Authors Tamara Naydenova & Annette Ruß
Earth observation (EO) has become an essential tool for addressing many of the world’s most pressing environmental and societal challenges. As technology continues to advance, Earth observation is playing an increasingly important role in shaping our understanding of the planet and its systems.
Earth observation data is complex and multidimensional, and interpreting this data requires expertise in multiple fields, including physics, mathematics, and computer science.
To recognise and honour early career scientists that have made an outstanding contribution to the innovative use of Earth Observations, with a focus on the use of European EO datasets in the field of science and applications, European Space Agency (ESA) and European Geosciences Union (EGU) established Earth Observation Excellence Award in 2021.
After the first successful round in 2021, ESA-EGU EO Excellence Award 2023 gathered 22 nominations of early career scientists in two categories: individuals and teams with almost equal distribution:
Though most of the nominees are residents of European countries, the ESA member states are well presented as well:
Even though we have received significantly more male nominations, the percentage of female nominations raised by 1% in comparison to the first round. The organisers will continue encouraging female applicants to submit their nominations for the next round of the Award:
The European Space Sciences Committee (ESSC) of the European Science Foundation put together two boards of independent evaluators. The extraordinarily well-prepared nominations and the high-quality of their works made the selection process challenging. In an extensive evaluation in January and February 2023, three finalists and one winner in each category were chosen:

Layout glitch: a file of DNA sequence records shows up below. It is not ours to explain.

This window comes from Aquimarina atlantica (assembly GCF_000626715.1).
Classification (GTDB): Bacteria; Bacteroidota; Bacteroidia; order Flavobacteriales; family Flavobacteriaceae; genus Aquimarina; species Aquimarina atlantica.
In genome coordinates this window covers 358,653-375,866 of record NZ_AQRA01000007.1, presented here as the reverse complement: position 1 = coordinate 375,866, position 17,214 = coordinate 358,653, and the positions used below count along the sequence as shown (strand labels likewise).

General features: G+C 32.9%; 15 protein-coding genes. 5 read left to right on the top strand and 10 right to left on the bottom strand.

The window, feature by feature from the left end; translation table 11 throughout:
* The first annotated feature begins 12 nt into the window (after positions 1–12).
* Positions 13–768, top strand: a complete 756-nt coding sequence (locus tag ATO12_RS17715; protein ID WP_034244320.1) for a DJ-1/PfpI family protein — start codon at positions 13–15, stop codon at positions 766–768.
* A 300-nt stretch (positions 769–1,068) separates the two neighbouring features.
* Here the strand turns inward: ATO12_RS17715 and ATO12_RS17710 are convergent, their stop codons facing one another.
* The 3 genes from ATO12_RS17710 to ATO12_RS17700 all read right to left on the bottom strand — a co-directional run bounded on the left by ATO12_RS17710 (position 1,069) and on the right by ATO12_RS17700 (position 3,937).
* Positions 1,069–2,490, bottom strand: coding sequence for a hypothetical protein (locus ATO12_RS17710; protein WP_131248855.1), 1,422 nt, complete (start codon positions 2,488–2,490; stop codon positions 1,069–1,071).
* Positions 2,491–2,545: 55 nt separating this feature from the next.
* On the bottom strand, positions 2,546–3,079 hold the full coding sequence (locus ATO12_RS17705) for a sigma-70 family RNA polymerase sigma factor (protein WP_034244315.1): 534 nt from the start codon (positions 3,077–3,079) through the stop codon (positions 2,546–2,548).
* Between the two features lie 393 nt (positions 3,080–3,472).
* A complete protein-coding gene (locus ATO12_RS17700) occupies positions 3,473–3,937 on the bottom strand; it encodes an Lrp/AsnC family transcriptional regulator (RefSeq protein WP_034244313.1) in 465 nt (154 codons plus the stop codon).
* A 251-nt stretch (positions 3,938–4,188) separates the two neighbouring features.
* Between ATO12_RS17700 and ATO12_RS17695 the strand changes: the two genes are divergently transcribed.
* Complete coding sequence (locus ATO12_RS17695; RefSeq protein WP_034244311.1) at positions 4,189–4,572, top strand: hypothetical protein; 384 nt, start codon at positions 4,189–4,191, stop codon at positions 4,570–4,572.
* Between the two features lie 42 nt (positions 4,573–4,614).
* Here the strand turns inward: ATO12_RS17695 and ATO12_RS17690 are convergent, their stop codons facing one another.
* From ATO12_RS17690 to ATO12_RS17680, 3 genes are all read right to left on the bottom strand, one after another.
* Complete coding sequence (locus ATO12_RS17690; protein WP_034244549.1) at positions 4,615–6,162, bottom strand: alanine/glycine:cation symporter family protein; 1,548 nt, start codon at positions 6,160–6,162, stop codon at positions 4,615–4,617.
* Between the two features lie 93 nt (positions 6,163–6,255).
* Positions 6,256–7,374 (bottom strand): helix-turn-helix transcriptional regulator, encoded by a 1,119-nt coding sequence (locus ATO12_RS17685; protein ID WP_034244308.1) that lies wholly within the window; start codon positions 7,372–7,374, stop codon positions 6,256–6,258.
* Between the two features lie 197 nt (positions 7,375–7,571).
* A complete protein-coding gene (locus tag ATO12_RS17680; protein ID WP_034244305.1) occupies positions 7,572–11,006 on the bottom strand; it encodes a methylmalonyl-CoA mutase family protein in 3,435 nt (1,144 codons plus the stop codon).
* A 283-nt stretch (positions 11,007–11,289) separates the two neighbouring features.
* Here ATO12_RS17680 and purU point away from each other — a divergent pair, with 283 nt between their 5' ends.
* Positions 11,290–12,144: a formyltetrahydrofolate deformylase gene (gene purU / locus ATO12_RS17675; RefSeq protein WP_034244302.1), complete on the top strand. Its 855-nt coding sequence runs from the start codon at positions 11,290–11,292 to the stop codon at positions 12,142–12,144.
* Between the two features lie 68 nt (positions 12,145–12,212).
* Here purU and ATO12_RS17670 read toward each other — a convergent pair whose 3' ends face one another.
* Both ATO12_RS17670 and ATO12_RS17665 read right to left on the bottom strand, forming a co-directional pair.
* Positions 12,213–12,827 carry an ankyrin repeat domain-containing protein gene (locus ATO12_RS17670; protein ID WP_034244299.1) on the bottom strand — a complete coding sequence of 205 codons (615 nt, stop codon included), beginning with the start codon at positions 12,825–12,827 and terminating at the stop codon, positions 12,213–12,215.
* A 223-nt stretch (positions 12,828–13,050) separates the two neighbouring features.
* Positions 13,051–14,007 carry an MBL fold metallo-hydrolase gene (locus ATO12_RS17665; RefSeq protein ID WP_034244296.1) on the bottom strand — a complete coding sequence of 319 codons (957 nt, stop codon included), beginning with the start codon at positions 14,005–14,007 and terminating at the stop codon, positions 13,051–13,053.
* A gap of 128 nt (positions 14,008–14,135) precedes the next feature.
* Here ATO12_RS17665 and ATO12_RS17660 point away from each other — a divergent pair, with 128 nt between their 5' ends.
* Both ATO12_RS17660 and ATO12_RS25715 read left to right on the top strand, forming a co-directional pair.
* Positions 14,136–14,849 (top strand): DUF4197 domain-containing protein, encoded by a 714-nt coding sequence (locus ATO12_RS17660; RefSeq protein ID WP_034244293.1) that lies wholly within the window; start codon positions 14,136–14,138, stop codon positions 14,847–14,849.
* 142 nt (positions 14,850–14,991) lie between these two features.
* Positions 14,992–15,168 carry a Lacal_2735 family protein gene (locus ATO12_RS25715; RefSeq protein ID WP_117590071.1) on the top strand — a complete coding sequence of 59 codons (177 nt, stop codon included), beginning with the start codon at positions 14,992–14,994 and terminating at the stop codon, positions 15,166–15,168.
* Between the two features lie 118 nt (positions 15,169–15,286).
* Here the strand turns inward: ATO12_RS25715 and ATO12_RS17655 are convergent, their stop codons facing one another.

Susanna Ebmeier, University of Leeds, the UK – winner
Mariette Vreugdenhil, TU Wien, Austria
Iestyn Woolway, Bangor University, the UK
Andreas Kääb, University of Oslo, Norway and his team, Désirée Treichler, Bas Altena, Luc Girod, and Solveig H. Winsvold – winner
Dominic Fawcett, University of Exeter, the UK and his team, Thais Rosan,Viola Heinrich, Yidi Xu, and Zhu Deng
Gustau Camps-Valls, University of Valencia, Spain and his team, Maria Piles, Alvaro Moreno, Manuel Campos, and Gonzalo Mateo
To find out more about winners and finalists please visit the ESA webpage.
The outcome of the second round of the Award stated again the importance of giving a stage to the ones behind the scientific innovations. The focus on early career status, with the latest degree, obtained not longer than 10 years ago, emphasises the necessity of professional recognition of early career scientists. That is why ESA and EGU have decided to carry on the Award on annual basis! Keep an eye out as the announcement for the next round of the Award will be made soon.
There will be a ceremony for presenting the winners and awarding their certificates on 25th April as part of the EGU General Assembly 2023 in Vienna. Check EGU’s programme for more information.
This once-in-a-lifetime Award – being the best scientist or researcher for Earth Observation – is a great opportunity to take your career to the next level. You can read our winners’ stories to find out how the Award boosted their careers. Stay tuned for opening the round of 2024 eoxcellence.com.